[1-3] Plaintiff argues that it was the intention of the testator that the bequests to the trustees of Trust Fund A under Article Third be one-third of the estate before deducting expenses of administration and surviving spouse's award. Defendants assert that there is no ambiguity in the will requiring construction as to the allocation of administration expenses and surviving spouse's award and that the phrase "rest, residue and remainder" means that part of the estate remaining after payment of administration expenses and surviving spouse's award. The purpose of construing a will is to ascertain the intention of the testator. It is a cardinal rule to be followed in the construction of wills that the intention of the testator shall be ascertained and given effect if that can be done without violating some rule of law or public policy, and if possible, all of the language used by the testator must be given effect. The entire will must be considered and the testator's intention ascertained from a consideration of all the language used in whatever portion of the will the language may be found. No technical rule of construction should be permitted to interfere with ascertaining the testator's real intention. The law does not limit the testator to a single sentence in expressing his intention in regard to the disposition of his estate or any part of it. See Boldenweck v. City Nat. Bank & Trust Co. of Chicago, 343 Ill. App. 569, 579.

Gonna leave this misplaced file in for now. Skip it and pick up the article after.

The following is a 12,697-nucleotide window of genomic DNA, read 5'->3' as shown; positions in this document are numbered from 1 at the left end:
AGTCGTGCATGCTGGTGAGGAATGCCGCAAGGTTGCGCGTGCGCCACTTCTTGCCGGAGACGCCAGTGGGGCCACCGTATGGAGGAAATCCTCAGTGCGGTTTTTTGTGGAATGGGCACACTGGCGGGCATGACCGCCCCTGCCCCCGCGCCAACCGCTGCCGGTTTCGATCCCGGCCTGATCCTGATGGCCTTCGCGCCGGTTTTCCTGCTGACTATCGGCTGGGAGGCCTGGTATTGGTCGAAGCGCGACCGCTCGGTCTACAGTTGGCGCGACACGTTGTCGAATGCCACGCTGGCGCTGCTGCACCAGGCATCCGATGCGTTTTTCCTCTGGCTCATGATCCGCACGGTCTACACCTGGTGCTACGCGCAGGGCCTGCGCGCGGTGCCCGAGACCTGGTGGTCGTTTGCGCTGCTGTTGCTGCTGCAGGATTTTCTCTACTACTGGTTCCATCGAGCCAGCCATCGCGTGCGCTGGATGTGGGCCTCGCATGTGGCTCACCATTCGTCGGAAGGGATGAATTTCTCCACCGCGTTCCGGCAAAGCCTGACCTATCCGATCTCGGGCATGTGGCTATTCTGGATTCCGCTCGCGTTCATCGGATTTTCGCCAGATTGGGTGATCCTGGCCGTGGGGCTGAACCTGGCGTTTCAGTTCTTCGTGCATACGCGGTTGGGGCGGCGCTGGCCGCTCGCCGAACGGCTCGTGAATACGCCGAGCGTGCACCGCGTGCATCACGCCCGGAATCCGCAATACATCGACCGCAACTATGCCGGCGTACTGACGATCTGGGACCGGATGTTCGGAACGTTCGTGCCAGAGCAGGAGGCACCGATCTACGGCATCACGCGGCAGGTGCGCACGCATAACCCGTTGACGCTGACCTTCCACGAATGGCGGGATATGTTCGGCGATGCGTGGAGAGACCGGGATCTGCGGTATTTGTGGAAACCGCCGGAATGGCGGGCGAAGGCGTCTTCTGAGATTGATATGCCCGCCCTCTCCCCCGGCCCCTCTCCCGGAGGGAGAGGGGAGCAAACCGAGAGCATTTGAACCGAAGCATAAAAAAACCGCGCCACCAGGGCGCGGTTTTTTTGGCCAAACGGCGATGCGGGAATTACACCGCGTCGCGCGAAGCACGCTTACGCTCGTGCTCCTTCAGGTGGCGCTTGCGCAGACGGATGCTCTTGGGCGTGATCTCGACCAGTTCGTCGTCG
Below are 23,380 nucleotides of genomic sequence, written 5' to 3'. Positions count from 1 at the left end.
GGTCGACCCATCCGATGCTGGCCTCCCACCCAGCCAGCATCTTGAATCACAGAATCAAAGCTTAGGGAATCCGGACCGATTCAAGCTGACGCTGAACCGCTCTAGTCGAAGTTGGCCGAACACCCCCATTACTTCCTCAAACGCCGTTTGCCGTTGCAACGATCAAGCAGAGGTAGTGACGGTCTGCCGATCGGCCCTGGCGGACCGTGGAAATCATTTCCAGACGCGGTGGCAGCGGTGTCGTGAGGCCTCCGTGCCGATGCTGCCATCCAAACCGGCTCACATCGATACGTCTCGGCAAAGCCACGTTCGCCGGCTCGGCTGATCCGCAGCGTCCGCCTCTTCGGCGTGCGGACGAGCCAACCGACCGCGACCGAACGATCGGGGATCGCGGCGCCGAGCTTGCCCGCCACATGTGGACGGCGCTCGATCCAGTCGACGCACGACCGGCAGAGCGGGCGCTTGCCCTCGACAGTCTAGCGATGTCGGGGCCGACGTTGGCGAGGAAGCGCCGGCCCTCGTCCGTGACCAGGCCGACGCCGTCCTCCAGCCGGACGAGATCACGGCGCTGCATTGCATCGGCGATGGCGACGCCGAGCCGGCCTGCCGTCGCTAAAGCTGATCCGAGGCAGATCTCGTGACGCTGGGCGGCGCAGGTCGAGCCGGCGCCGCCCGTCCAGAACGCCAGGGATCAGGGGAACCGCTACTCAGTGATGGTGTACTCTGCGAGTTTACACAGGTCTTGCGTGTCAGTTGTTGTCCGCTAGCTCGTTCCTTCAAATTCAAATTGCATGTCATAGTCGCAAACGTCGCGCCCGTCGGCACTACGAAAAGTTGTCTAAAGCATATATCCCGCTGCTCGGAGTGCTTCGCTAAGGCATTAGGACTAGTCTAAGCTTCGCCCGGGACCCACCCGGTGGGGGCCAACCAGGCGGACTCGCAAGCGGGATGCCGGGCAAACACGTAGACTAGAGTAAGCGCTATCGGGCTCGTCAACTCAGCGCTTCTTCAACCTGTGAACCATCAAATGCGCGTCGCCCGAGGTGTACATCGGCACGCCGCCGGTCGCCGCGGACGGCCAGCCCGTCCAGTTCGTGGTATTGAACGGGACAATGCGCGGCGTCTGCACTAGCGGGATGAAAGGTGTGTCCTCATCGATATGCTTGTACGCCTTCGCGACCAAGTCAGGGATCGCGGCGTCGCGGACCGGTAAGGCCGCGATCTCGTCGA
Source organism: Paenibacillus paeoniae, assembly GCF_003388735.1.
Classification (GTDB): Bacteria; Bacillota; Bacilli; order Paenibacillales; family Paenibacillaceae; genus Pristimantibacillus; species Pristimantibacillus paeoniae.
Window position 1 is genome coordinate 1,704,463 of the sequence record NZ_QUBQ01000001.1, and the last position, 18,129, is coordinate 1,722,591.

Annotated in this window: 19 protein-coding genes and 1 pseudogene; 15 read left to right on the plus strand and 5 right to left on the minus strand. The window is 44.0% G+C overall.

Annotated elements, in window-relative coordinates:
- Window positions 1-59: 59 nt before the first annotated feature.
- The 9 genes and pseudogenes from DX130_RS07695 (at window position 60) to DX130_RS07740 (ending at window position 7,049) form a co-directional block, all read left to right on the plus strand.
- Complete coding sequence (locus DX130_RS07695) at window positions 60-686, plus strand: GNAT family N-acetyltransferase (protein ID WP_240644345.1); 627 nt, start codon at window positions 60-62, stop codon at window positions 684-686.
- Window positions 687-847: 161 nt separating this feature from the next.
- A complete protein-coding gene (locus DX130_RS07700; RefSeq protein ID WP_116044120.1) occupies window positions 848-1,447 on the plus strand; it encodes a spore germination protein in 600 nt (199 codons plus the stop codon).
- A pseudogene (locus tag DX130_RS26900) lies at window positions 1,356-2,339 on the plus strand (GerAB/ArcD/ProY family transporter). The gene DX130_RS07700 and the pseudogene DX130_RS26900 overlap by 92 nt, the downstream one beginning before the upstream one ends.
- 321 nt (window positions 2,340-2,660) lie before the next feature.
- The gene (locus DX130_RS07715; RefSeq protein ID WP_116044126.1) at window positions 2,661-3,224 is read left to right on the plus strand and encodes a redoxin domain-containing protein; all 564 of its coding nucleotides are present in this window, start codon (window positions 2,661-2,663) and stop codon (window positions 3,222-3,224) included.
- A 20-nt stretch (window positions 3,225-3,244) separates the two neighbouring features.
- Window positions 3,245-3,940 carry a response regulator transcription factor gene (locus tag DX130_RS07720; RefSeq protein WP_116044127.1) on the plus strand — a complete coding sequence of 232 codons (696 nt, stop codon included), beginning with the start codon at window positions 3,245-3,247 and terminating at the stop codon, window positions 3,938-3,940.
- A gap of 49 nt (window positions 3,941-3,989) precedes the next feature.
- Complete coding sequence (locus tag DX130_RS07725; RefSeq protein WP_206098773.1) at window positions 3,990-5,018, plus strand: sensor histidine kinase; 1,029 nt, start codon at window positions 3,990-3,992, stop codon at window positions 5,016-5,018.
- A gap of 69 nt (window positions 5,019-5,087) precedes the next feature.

The first article of the Molner will directed that "all my just debts and funeral expenses be fully paid." The parties agree that the words "my just debts" mean debts owing at the time of the death of the decedent and do not include expenses of administration or federal estate taxes, since they are obligations of the estate incurred after the death of the decedent. Plaintiff relies heavily on the case on In re Estate of Doerfler, 348 Ill. App. 347. In that case the first article of the will ordered the executor to pay all his just debts and funeral expenses. The second article directed that after the payment of the funeral expenses and debts "I give, devise and bequeath to my husband, William J. Doerfler, a one-third part of my estate and property of whatsoever kind and wheresoever situated." Articles Third to Eighth gave general legacies of specific amounts to certain persons and charities. The Ninth Article provided: "All the rest, residue and remainder of my estate and property I give, devise and bequeath one-half to my daughter . . . and the other half to my sister . . . and her daughter. . . ." The issue was whether the husband's share was to be computed as one-third of the estate after deducting debts owing at the time of decedent's death and funeral expenses, but before deducting expenses of administration and federal estate taxes, or whether the husband's share was one-third of the estate after their deduction. The court decided that the words "my just debts" means debts owing at the time of decedent's death and do not include expenses of administration or federal estate taxes, since they are obligations of the estate which are incurred after the death of the decedent. The opinion in the Doerfler case cited and followed the holding of the California court in In re Owens' Estate, 62 Cal.App.2d 772, 145 P.2d 376. The award of the surviving spouse is not a debt of the decedent existing at his death but is a charge against the estate by virtue of statutory provisions. Defendants do not dispute the statement that the word "debts" as used in the Doerfler and Molner wills means debts owed by the decedent at the time of his death, but insist that this is not controlling in a comparison of the two wills because there is a clear and significant distinction in the language used in each will in creating the bequest to the surviving spouse. Defendants point out that the Doerfler will makes a bequest of a "one-third part of my estate" and after several additional specific bequests it terminates with the residuary clause of "all the rest, residue and remainder" and that the bequest of a "one-third part of my estate" is not in the least comparable to a bequest of "one-third of the rest, residue and remainder." They argue further that "one-third part of my estate" although uncertain in amount, can be determined before payment of the other bequests and other obligations of the estate, whereas the provision for the benefit of the plaintiff of "one-third of all the rest, residue and remainder of my estate" is a bequest of an uncertain quantity and the "one-third" cannot be determined until the residue is determined, which can only be done after all debts, charges and obligations of the estate have been paid.